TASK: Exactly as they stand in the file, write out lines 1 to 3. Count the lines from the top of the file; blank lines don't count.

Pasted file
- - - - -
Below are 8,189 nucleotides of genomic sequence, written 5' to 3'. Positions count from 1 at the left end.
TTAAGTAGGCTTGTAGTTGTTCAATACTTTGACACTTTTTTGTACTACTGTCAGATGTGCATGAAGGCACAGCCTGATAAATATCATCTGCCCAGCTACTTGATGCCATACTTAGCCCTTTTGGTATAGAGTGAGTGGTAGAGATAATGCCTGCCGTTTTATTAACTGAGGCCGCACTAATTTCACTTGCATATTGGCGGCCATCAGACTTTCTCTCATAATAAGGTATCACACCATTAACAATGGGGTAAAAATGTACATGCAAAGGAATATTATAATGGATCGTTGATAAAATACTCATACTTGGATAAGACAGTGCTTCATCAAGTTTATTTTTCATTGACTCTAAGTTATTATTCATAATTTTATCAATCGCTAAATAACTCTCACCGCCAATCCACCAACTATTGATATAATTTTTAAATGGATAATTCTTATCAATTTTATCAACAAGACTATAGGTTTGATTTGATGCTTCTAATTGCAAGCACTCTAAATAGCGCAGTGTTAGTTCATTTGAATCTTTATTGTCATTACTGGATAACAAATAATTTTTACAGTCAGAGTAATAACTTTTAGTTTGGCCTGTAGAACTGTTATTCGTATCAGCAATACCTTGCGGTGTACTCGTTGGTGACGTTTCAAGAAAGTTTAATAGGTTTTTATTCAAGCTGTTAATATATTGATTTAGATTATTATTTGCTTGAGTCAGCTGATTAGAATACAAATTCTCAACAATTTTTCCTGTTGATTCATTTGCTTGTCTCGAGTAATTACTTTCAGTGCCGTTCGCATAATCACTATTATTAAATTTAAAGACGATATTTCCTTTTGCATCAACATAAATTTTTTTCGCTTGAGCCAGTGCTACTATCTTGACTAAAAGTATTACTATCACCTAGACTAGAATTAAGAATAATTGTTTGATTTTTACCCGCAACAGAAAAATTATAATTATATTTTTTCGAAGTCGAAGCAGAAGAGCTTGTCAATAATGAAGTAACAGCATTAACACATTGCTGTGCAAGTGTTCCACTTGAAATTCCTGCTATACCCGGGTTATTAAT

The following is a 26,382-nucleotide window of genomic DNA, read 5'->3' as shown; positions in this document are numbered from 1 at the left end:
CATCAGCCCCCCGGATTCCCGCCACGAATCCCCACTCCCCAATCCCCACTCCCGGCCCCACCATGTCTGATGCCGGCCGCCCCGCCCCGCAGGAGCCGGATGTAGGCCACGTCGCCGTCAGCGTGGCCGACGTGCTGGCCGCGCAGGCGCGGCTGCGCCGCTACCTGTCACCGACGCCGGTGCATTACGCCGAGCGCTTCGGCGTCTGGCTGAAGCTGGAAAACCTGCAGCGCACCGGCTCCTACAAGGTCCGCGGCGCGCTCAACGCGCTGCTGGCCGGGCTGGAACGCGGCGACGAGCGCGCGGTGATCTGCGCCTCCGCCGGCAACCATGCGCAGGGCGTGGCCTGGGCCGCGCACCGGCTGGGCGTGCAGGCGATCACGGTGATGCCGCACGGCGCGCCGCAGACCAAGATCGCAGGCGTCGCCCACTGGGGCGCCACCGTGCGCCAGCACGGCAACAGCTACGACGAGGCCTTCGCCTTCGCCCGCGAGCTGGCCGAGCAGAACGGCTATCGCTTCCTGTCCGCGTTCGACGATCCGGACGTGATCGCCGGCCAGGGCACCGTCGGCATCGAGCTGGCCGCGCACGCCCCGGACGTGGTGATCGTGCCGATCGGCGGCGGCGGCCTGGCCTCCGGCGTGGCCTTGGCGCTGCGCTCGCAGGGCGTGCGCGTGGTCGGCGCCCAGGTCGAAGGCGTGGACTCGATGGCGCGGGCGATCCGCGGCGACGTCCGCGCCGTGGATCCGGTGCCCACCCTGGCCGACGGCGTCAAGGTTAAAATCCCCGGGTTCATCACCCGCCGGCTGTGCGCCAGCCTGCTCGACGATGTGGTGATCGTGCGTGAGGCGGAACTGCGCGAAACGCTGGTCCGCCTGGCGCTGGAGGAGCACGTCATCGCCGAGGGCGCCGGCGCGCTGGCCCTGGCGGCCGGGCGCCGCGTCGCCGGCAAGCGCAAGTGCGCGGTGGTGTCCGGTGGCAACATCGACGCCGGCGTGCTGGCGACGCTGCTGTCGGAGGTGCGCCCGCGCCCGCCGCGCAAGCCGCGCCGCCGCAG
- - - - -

Below are 8,189 nucleotides of genomic sequence, written 5' to 3'. Positions count from 1 at the left end.
TTAAGTAGGCTTGTAGTTGTTCAATACTTTGACACTTTTTTGTACTACTGTCAGATGTGCATGAAGGCACAGCCTGATAAATATCATCTGCCCAGCTACTTGATGCCATACTTAGCCCTTTTGGTATAGAGTGAGTGGTAGAGATAATGCCTGCCGTTTTATTAACTGAGGCCGCACTAATTTCACTTGCATATTGGCGGCCATCAGACTTTCTCTCATAATAAGGTATCACACCATTAACAATGGGGTAAAAATGTACATGCAAAGGAATATTATAATGGATCGTTGATAAAATACTCATACTTGGATAAGACAGTGCTTCATCAAGTTTATTTTTCATTGACTCTAAGTTATTATTCATAATTTTATCAATCGCTAAATAACTCTCACCGCCAATCCACCAACTATTGATATAATTTTTAAATGGATAATTCTTATCAATTTTATCAACAAGACTATAGGTTTGATTTGATGCTTCTAATTGCAAGCACTCTAAATAGCGCAGTGTTAGTTCATTTGAATCTTTATTGTCATTACTGGATAACAAATAATTTTTACAGTCAGAGTAATAACTTTTAGTTTGGCCTGTAGAACTGTTATTCGTATCAGCAATACCTTGCGGTGTACTCGTTGGTGACGTTTCAAGAAAGTTTAATAGGTTTTTATTCAAGCTGTTAATATATTGATTTAGATTATTATTTGCTTGAGTCAGCTGATTAGAATACAAATTCTCAACAATTTTTCCTGTTGATTCATTTGCTTGTCTCGAGTAATTACTTTCAGTGCCGTTCGCATAATCACTATTATTAAATTTAAAGACGATATTTCCTTTTGCATCAACATAAATTTTTTTCGCTTGAGCCAGTGCTACTATCTTGACTAAAAGTATTACTATCACCTAGACTAGAATTAAGAATAATTGTTTGATTTTTACCCGCAACAGAAAAATTATAATTATATTTTTTCGAAGTCGAAGCAGAAGAGCTTGTCAATAATGAAGTAACAGCATTAACACATTGCTGTGCAAGTGTTCCACTTGAAATTCCTGCTATACCCGGGTTATTAAT

The following is a 26,382-nucleotide window of genomic DNA, read 5'->3' as shown; positions in this document are numbered from 1 at the left end: